Hadrian's Wall, Northumberland

Experience the definitive reminder of the Roman Empire’s British legacy

Published: December 6th, 2012 at 4:30 pm

It took thousands of men eight years to build New York’s Rockerfeller Centre, and nearly 20 years for thousands more to build Shah Jahan’s magnificent love tomb the Taj Mahal. But it took only three legions of Roman soldiers, about 12,000 men, around six years to build Hadrian’s Wall – and they were wearing skirts and sandals.


A huge stone necklace that weighs heavy across the northern neck of the country, it’s a colossal triumph of Roman engineering. This is an awe-inspiring 73-mile chain of thick brick that slices straight across the realm from Newcastle in the east and cuts through Carlisle to the west.

These days you can witness the wonder of the wall in numerous ways. You can walk myriad routes: a grand commitment of a National Trail (an 84 mile trek through rugged moorland, rolling fields and urban landscape – quite something in terms of contrasting scenery), or you can amble from fort to fort, fort to port or around medieval town walls.

There are at least 16 Hadrian’s Wall walks, but for a different way to see it, cycle along the 174-mile Hadrian’s cycleway, ride the sea-to-sea route (from the Irish to the North Sea) or try the Pennine Cycleway along the backbone of England. Whatever your preferred mode of transport – feet or wheels – there is a glut of history to suck in along the way.

Strict control

Two thousand years ago, Emperor Hadrian ordered his legions to build this wall as a frontier. It was an early passport control that was well guarded. There were once over 30 forts on the frontier, including 16 along the line of the wall itself, which was once 4.5m (15ft) high and up to 3m (10ft) thick in places.

Several roads crossed the wall through a system of fortified gates. This allowed the army to control all trade with lands to the north, and extract taxes on goods moving in and out of the Empire. This chain of forts and watchtowers continued down the Cumbrian coast to the west, where the Roman Army was in charge of a number of ports.

This was a busy, noisy, multicultural zone occupied by soldiers and civilians from all over the Roman Empire. You can get a taste for the lives these people led at the nearby Vindolanda site, which features the uncovered remains of the fort barracks and bathhouses. It also houses one of the greatest Roman finds in Britain – 2,000 thin wooden tablets covered in spidery writing, covering all aspects of personal life, from parties to family matters. The Roman equivalent of Twitter, perhaps?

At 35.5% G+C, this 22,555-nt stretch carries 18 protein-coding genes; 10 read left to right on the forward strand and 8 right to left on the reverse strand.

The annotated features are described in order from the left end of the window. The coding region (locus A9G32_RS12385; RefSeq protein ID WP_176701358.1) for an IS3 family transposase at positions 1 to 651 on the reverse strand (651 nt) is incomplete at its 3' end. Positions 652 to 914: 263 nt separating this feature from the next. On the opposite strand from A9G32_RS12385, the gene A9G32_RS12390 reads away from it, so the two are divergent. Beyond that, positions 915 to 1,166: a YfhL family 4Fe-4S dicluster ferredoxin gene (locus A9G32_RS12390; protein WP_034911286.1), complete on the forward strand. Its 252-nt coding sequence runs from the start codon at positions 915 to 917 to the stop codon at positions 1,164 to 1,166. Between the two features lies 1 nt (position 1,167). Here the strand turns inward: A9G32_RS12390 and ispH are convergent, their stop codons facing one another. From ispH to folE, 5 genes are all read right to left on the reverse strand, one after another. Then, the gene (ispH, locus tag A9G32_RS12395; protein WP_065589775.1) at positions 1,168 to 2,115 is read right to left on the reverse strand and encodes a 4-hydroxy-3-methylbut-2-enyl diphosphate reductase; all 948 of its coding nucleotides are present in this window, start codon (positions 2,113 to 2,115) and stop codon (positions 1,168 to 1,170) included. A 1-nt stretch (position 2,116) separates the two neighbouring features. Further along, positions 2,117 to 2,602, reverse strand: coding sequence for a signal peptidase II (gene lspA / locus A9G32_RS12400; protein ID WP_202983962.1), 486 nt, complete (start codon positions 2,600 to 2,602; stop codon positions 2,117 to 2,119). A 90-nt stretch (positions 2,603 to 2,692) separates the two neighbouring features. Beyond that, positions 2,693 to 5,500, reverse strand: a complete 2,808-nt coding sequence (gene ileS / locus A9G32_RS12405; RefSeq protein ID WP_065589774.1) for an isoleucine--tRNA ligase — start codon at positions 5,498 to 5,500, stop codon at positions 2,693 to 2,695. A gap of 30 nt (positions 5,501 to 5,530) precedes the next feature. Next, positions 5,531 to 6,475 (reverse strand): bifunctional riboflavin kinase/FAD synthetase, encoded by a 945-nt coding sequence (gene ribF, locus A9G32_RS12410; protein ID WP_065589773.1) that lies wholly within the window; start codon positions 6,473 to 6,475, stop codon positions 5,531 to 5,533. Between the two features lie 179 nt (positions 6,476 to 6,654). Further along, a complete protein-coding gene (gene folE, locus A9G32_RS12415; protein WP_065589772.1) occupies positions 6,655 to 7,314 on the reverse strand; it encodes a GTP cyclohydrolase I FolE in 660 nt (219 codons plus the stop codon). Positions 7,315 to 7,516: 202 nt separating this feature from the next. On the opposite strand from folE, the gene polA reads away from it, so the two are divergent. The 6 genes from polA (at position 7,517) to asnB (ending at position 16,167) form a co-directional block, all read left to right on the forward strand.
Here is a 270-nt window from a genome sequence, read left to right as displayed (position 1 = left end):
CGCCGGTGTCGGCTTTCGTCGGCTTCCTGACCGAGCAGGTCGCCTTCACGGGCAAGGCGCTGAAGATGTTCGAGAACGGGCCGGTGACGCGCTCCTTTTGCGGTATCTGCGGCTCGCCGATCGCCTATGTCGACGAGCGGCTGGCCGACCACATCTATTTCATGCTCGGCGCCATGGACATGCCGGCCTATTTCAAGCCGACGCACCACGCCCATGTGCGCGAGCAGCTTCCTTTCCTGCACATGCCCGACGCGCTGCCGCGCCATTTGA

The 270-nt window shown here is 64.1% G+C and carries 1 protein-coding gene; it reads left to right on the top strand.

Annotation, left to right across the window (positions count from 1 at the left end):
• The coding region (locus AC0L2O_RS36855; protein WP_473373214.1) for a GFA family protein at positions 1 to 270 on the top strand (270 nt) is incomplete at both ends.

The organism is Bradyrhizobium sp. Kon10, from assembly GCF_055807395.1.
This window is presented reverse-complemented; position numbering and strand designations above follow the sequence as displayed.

All along the wall, there are plenty of museums and sites, with dedicated staff re-enacting battles in full costume, and hands-on archaeological events that the whole family can get involved with.

The emperor strikes back

And it’s all thanks to one emperor. Publius Aelius Hadrianus was the adopted son of Emperor Trajan. He was groomed for succession but like many a Roman emperor, his appointment was not smooth or necessarily approved of. He had four senators executed early in his reign for plotting treason.

Despite this, Hadrianus became known as one of the Five Good Emperors. His administration was very different to Trajan, who ruled with warfare and territorial expansion. Hadrian’s time in power was one of relative peace and consolidation. Almost immediately, he returned most eastern lands that Trajan had conquered because he believed that the empire was too big to defend.

Instead, he wanted to strengthen Rome’s frontiers – his greatest legacy to the empire. He used fortifications such as Hadrian’s Wall to mark a halt to imperial expansion. It is the largest ancient monument in northern Europe and standing alongside it you cannot help but feel the energy of the past flowing through it.

In 2010 I was lucky enough to be involved in an illumination of a section of the wall for Countryfile. The torches cast an intimidating glow across the landscape, as they would have done all those centuries ago. It’s not difficult to imagine Roman guards watching over the wall in their tarnished leather and shiny helmets. When the beacons were lit as darkness fell, we all watched in wonder at the flickering lights as they spread into the night. It was certainly enough to scare away many a barbarian or bounder wanting to slip through. Clever man, that Hadrian.

Useful Information


Follow the A69 from Newcastle. For Vindolanda, turn at the village of Bardon Mill. Newcastle Central is served by major stations, and buses run from the city centre to sites along the wall.


Hadrian’s Wall World Heritage Site



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